Small school districts and towns can’t afford to fight the rich, powerful ACLU in the courts over Yule displays and activities. Officials figure this will have to be someone else’s fight, so one after another they cave without a struggle. Thus, expressions of our nation’s Christian heritage has steadily disappeared from schools and from the public squares of many towns. The War on Christmas, in particular, is a war of legal fees where the richest player usually wins. (Is this a great country, or what?)
Among the many anecdotes that have arisen in recent years:
- Illinois state government workers are forbidden to say “Merry Christmas” at work;
- In Rhode Island, local officials banned Christians from participating in a public project to decorate the lawn of City Hall;
- A New Jersey school banned even instrumental versions of traditional Christmas carols.
- Arizona school officials declared that it is “unconstitutional” for a student to mention the religious history of Christmas in a class project.
Unless something stops it, the ACLU’s vision of a secularized America will be realized in a few years. The nation’s religious foundations and cultural traditions will be only memories held by a few doddering oldsters, like Yours Truly. (And we won’t be around much longer.) Christianity won’t be a part of our culture passed on to children through their schools and communities.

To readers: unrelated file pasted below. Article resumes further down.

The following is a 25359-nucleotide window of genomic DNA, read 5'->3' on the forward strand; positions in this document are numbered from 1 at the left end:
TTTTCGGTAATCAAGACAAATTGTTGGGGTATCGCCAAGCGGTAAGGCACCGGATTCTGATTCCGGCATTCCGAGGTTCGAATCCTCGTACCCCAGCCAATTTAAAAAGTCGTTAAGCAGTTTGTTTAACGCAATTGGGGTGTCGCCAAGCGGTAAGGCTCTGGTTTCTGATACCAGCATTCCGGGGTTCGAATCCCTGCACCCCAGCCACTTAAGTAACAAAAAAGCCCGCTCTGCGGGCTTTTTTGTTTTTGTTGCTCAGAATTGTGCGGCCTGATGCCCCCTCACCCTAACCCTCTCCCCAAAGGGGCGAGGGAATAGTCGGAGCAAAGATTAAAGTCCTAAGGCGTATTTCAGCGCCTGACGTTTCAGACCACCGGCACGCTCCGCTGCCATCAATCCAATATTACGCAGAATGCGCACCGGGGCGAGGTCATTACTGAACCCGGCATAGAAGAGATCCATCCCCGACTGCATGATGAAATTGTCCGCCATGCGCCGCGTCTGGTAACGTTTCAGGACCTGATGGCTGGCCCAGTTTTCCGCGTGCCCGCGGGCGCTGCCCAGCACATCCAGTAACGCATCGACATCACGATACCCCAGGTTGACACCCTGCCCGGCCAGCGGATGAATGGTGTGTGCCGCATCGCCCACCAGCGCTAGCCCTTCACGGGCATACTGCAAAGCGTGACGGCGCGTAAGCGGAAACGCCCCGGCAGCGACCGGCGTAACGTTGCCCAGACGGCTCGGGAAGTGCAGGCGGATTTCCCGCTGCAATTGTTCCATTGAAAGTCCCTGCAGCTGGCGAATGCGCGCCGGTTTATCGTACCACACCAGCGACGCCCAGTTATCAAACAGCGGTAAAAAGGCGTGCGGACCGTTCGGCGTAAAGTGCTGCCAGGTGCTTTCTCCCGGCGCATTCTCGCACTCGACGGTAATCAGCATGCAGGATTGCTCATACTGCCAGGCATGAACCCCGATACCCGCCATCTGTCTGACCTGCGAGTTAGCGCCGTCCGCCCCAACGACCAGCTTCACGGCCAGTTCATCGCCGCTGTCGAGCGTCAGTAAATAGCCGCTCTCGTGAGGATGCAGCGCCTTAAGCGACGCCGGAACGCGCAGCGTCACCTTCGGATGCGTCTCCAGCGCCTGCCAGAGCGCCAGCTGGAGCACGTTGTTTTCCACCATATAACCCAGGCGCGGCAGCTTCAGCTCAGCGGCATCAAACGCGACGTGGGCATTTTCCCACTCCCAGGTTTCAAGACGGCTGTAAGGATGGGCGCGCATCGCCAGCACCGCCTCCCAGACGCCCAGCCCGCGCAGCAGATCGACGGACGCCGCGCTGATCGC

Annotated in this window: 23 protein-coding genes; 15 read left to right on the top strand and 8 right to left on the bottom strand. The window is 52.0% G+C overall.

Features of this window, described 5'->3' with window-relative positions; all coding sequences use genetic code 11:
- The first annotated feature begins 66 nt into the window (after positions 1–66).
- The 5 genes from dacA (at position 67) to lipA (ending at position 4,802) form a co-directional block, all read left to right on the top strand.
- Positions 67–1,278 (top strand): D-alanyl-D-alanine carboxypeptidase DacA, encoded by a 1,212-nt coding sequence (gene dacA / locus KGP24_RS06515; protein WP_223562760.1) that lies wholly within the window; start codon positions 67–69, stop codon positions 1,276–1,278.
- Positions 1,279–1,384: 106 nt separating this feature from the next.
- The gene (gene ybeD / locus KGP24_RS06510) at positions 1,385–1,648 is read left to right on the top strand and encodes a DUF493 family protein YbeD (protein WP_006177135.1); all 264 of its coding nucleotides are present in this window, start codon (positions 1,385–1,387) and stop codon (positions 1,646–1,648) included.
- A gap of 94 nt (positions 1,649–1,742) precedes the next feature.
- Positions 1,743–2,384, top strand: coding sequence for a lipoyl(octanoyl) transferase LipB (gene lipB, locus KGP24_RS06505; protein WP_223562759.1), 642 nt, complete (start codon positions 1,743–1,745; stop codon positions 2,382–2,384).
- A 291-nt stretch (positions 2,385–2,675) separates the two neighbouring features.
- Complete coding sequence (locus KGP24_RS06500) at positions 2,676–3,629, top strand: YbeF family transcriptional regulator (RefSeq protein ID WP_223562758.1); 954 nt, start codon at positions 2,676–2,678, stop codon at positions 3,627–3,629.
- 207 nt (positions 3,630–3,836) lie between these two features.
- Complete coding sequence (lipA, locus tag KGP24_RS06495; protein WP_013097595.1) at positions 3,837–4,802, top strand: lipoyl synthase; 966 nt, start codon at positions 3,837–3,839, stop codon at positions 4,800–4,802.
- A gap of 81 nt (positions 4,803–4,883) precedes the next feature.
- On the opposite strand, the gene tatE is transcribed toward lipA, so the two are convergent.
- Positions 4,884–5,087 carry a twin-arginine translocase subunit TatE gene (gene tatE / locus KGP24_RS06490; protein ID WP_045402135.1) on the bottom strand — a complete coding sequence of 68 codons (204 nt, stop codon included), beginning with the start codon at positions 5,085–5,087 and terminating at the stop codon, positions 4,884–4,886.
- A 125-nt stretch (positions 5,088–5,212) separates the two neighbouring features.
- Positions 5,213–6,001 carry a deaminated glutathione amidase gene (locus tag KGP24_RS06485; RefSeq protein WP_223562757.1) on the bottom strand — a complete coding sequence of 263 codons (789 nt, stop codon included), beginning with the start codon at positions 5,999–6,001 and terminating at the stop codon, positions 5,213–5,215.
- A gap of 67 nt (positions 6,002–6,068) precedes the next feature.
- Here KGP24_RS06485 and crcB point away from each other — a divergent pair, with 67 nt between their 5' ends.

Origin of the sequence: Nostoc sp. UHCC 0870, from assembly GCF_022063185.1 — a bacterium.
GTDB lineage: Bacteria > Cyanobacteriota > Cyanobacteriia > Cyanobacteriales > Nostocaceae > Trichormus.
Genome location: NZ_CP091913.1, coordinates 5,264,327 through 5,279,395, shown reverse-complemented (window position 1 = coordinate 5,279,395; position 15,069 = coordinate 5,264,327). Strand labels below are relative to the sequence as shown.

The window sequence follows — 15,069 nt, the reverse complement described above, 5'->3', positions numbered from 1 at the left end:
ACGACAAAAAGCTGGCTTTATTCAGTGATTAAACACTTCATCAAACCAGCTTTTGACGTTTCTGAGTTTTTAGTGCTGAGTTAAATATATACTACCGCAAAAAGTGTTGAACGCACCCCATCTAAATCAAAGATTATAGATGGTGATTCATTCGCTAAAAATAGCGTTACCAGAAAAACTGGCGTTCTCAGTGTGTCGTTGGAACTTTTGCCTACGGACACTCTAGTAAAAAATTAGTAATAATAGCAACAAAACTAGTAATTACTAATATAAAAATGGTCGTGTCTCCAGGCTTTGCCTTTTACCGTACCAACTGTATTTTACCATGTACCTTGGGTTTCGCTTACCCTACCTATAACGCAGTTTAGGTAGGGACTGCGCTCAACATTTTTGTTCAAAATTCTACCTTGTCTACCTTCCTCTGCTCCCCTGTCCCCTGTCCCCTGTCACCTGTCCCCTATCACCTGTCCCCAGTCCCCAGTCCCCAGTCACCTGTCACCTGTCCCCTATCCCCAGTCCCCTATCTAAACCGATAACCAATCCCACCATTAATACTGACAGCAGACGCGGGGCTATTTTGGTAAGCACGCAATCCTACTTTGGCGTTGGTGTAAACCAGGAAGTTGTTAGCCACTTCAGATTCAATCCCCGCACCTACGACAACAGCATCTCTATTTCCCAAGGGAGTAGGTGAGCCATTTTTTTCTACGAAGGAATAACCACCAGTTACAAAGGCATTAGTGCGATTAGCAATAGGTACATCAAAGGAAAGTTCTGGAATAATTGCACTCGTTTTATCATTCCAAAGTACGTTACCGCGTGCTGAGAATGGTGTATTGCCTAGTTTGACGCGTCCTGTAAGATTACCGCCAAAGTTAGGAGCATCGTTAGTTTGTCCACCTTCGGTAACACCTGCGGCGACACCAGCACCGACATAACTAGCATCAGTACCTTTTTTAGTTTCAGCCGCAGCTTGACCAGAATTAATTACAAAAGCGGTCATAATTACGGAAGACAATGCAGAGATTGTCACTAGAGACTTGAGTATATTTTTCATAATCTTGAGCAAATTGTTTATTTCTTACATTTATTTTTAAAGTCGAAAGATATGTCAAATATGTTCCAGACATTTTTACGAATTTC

A small slice of the American public welcomes cultural secularization, but most people are upset by it. Many feel that their country’s identity is being stolen – that their connection with the past and their freedom to live as they wish are being diminished. Legislatures make laws, but the courts often strike them down. What, if anything, can be done?
Our Founders called the judiciary the weakest branch. If that’s true, then how did the courts become so powerful? We clearly gave courts too much power by uncritically enforcing their rulings, but the current impression that the courts are omnipotent is an illusion. The Founders knew the courts have only as much power as the people choose to give them. The people, not robed justices, are the final authority.
In fact, the people have curtailed court power on some occasions. Excluded from America’s social and economic mainstream for centuries, African-Americans rose up in the 1950s and ‘60s to defy an edifice of laws and court rulings that disadvantaged dark-skinned people.